RVHD and Myxomatosis – are your Rabbits protected?
March 7, 2023
As Spring approaches, rabbits in Purleigh and other areas across Essex, like Purleigh, Maldon and Burnham-on-Crouch, are all at greater risk of contracting often fatal diseases. Our head vet, Jürgen says that it is vital that every domestic rabbit’s jabs are kept up to date annually. So, if you know your rabbit’s jabs are not up to date or if you are unsure of their vaccination status, then please call us and we’ll book your pet in for a vaccination.
Jürgen is keen to remind all rabbit owners that vaccinations are the only viable protection for your rabbits against killers like Myxomatosis and Rabbit Viral Haemorrhagic Disease (RVHD).
How are Myxomatosis and RVHD contracted?
Domestic pets do not need to be in contact with wild rabbits to catch Myxomatosis or RVHD. Myxomatosis is passed through fleas, mosquitos, midges, and mites, whilst RVHD can be carried in feed, on bedding, by wild birds and insects, and on the shoes of rabbit owners who have been walking in an infected area. Both diseases spread quickly once in a population of rabbits.
What are the symptoms of Myxomatosis and RVHD?
Symptoms of Myxomatosis include nasal and eye discharge, eye inflammation leading to blindness, swelling, redness/ulcers, problems breathing, appetite loss, and lethargy. Symptoms of VHD-1 include respiratory distress, fever, appetite loss, lethargy, convulsions, paralysis, and bleeding from the nose before death. If you see any of these symptoms, you should call us immediately.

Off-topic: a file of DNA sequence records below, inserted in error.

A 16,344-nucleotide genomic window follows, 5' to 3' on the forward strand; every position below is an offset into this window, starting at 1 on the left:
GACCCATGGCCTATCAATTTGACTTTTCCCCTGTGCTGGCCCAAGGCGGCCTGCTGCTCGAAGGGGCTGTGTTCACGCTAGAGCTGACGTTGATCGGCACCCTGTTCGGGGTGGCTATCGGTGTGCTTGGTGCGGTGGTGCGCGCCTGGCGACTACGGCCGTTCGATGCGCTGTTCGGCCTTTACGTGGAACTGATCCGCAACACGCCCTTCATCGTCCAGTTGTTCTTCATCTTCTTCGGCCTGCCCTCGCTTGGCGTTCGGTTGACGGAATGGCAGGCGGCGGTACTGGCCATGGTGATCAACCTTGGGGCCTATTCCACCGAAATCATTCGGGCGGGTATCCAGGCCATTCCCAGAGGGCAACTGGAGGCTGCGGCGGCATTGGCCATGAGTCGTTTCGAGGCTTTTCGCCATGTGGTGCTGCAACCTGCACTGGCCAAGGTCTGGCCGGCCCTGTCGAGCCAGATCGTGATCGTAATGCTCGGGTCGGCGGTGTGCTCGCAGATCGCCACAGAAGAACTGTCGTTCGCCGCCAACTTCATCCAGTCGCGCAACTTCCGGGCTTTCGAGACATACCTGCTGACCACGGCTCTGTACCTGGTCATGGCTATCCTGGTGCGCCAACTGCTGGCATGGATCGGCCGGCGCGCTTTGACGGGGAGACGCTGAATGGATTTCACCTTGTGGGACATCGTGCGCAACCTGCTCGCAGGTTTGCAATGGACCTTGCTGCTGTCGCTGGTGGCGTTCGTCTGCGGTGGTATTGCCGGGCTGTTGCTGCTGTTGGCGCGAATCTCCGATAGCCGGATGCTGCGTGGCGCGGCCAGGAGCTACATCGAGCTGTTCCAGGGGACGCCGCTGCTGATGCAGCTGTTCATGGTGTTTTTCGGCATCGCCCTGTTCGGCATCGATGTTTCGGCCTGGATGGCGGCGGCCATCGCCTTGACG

How can we treat Myxomatosis and RVHD?
Both diseases are practically un-treatable, and both are almost always fatal, sometimes within hours. Combine this with the fact that they are also very easily transmitted (even to indoor pets) and you’ll realise why it’s so important that your pet is protected with an annual vaccination. Rabbits can be vaccinated from the age of five weeks.
Help prevent the spread of these diseases
Jürgen advises that as well as vaccination, there are a few other ways to reduce the chances of infection:
Always wash your hands before & after handling rabbits.
Do your best to protect them from biting insects by putting mosquito netting around the hutch.
If you allow your rabbits to exercise outside, avoid letting them out in the early morning or late afternoon when mosquitoes are more prevalent.
Finally, talk to our team about flea prevention for your rabbit.
But most of all, if you know your rabbit’s jabs are not up to date, please …